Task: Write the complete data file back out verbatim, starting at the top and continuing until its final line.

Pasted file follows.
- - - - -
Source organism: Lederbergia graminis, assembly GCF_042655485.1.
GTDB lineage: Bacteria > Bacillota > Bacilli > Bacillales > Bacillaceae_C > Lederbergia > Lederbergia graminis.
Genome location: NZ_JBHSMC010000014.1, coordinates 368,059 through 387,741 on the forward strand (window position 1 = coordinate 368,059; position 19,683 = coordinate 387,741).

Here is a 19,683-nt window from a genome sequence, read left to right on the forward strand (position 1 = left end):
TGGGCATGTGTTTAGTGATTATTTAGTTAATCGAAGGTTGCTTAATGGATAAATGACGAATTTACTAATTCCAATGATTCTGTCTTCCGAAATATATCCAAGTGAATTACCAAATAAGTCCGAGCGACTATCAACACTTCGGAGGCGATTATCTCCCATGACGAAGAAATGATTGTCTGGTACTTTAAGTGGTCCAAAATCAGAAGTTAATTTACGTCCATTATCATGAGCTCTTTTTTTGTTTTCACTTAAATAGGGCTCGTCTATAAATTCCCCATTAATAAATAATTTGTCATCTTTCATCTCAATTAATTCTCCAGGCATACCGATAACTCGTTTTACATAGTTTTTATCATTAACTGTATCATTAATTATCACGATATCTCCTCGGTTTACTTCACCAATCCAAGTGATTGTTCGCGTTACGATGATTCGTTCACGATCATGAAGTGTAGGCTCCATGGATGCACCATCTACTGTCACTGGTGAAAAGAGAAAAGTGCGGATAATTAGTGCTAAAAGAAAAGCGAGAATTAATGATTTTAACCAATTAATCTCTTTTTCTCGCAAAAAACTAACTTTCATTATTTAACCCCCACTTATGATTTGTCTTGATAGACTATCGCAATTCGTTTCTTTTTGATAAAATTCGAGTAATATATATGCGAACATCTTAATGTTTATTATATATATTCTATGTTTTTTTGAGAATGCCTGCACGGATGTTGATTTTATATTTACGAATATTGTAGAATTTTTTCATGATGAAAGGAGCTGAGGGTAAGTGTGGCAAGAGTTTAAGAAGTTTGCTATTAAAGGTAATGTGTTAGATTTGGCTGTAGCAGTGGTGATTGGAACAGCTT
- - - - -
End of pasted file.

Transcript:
Source organism: Lederbergia graminis, assembly GCF_042655485.1.
GTDB lineage: Bacteria > Bacillota > Bacilli > Bacillales > Bacillaceae_C > Lederbergia > Lederbergia graminis.
Genome location: NZ_JBHSMC010000014.1, coordinates 368,059 through 387,741 on the forward strand (window position 1 = coordinate 368,059; position 19,683 = coordinate 387,741).

Here is a 19,683-nt window from a genome sequence, read left to right on the forward strand (position 1 = left end):
TGGGCATGTGTTTAGTGATTATTTAGTTAATCGAAGGTTGCTTAATGGATAAATGACGAATTTACTAATTCCAATGATTCTGTCTTCCGAAATATATCCAAGTGAATTACCAAATAAGTCCGAGCGACTATCAACACTTCGGAGGCGATTATCTCCCATGACGAAGAAATGATTGTCTGGTACTTTAAGTGGTCCAAAATCAGAAGTTAATTTACGTCCATTATCATGAGCTCTTTTTTTGTTTTCACTTAAATAGGGCTCGTCTATAAATTCCCCATTAATAAATAATTTGTCATCTTTCATCTCAATTAATTCTCCAGGCATACCGATAACTCGTTTTACATAGTTTTTATCATTAACTGTATCATTAATTATCACGATATCTCCTCGGTTTACTTCACCAATCCAAGTGATTGTTCGCGTTACGATGATTCGTTCACGATCATGAAGTGTAGGCTCCATGGATGCACCATCTACTGTCACTGGTGAAAAGAGAAAAGTGCGGATAATTAGTGCTAAAAGAAAAGCGAGAATTAATGATTTTAACCAATTAATCTCTTTTTCTCGCAAAAAACTAACTTTCATTATTTAACCCCCACTTATGATTTGTCTTGATAGACTATCGCAATTCGTTTCTTTTTGATAAAATTCGAGTAATATATATGCGAACATCTTAATGTTTATTATATATATTCTATGTTTTTTTGAGAATGCCTGCACGGATGTTGATTTTATATTTACGAATATTGTAGAATTTTTTCATGATGAAAGGAGCTGAGGGTAAGTGTGGCAAGAGTTTAAGAAGTTTGCTATTAAAGGTAATGTGTTAGATTTGGCTGTAGCAGTGGTGATTGGAACAGCTT